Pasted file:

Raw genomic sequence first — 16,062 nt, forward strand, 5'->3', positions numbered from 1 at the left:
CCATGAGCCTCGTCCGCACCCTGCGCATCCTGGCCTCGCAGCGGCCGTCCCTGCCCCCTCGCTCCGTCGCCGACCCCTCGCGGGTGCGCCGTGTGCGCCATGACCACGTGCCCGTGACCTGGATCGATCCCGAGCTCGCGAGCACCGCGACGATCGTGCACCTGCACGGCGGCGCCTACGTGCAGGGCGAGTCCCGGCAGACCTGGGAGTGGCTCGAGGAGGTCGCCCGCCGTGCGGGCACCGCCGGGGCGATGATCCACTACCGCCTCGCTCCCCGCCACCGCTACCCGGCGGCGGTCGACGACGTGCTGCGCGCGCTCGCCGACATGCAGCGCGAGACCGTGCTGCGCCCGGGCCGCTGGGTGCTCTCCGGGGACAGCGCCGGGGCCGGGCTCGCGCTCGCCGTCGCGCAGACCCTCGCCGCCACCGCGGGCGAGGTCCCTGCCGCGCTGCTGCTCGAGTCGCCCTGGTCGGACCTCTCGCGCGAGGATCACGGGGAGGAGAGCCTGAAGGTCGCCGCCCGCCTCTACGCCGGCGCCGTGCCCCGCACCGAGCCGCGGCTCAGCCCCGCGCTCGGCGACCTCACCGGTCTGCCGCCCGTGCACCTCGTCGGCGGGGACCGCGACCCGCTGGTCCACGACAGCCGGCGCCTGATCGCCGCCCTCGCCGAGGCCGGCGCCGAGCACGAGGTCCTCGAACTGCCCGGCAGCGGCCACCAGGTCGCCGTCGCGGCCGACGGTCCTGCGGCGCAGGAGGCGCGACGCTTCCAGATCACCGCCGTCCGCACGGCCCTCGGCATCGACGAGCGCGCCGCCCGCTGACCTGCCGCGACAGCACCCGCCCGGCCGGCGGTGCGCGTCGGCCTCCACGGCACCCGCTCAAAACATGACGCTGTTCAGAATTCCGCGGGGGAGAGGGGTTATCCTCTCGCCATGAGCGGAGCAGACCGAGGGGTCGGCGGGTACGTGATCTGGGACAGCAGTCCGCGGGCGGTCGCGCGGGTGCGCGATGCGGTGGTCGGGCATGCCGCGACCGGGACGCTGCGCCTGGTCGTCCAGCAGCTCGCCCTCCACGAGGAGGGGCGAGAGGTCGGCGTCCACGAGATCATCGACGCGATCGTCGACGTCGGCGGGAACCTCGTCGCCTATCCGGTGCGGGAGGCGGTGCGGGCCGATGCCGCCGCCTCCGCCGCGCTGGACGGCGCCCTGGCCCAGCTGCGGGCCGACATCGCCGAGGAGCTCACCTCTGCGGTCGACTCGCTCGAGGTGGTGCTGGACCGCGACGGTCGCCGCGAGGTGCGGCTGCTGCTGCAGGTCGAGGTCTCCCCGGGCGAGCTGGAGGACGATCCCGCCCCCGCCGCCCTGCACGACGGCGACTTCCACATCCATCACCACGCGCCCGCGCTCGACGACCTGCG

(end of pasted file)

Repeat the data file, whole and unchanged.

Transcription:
Raw genomic sequence first — 16,062 nt, forward strand, 5'->3', positions numbered from 1 at the left:
CCATGAGCCTCGTCCGCACCCTGCGCATCCTGGCCTCGCAGCGGCCGTCCCTGCCCCCTCGCTCCGTCGCCGACCCCTCGCGGGTGCGCCGTGTGCGCCATGACCACGTGCCCGTGACCTGGATCGATCCCGAGCTCGCGAGCACCGCGACGATCGTGCACCTGCACGGCGGCGCCTACGTGCAGGGCGAGTCCCGGCAGACCTGGGAGTGGCTCGAGGAGGTCGCCCGCCGTGCGGGCACCGCCGGGGCGATGATCCACTACCGCCTCGCTCCCCGCCACCGCTACCCGGCGGCGGTCGACGACGTGCTGCGCGCGCTCGCCGACATGCAGCGCGAGACCGTGCTGCGCCCGGGCCGCTGGGTGCTCTCCGGGGACAGCGCCGGGGCCGGGCTCGCGCTCGCCGTCGCGCAGACCCTCGCCGCCACCGCGGGCGAGGTCCCTGCCGCGCTGCTGCTCGAGTCGCCCTGGTCGGACCTCTCGCGCGAGGATCACGGGGAGGAGAGCCTGAAGGTCGCCGCCCGCCTCTACGCCGGCGCCGTGCCCCGCACCGAGCCGCGGCTCAGCCCCGCGCTCGGCGACCTCACCGGTCTGCCGCCCGTGCACCTCGTCGGCGGGGACCGCGACCCGCTGGTCCACGACAGCCGGCGCCTGATCGCCGCCCTCGCCGAGGCCGGCGCCGAGCACGAGGTCCTCGAACTGCCCGGCAGCGGCCACCAGGTCGCCGTCGCGGCCGACGGTCCTGCGGCGCAGGAGGCGCGACGCTTCCAGATCACCGCCGTCCGCACGGCCCTCGGCATCGACGAGCGCGCCGCCCGCTGACCTGCCGCGACAGCACCCGCCCGGCCGGCGGTGCGCGTCGGCCTCCACGGCACCCGCTCAAAACATGACGCTGTTCAGAATTCCGCGGGGGAGAGGGGTTATCCTCTCGCCATGAGCGGAGCAGACCGAGGGGTCGGCGGGTACGTGATCTGGGACAGCAGTCCGCGGGCGGTCGCGCGGGTGCGCGATGCGGTGGTCGGGCATGCCGCGACCGGGACGCTGCGCCTGGTCGTCCAGCAGCTCGCCCTCCACGAGGAGGGGCGAGAGGTCGGCGTCCACGAGATCATCGACGCGATCGTCGACGTCGGCGGGAACCTCGTCGCCTATCCGGTGCGGGAGGCGGTGCGGGCCGATGCCGCCGCCTCCGCCGCGCTGGACGGCGCCCTGGCCCAGCTGCGGGCCGACATCGCCGAGGAGCTCACCTCTGCGGTCGACTCGCTCGAGGTGGTGCTGGACCGCGACGGTCGCCGCGAGGTGCGGCTGCTGCTGCAGGTCGAGGTCTCCCCGGGCGAGCTGGAGGACGATCCCGCCCCCGCCGCCCTGCACGACGGCGACTTCCACATCCATCACCACGCGCCCGCGCTCGACGACCTGCG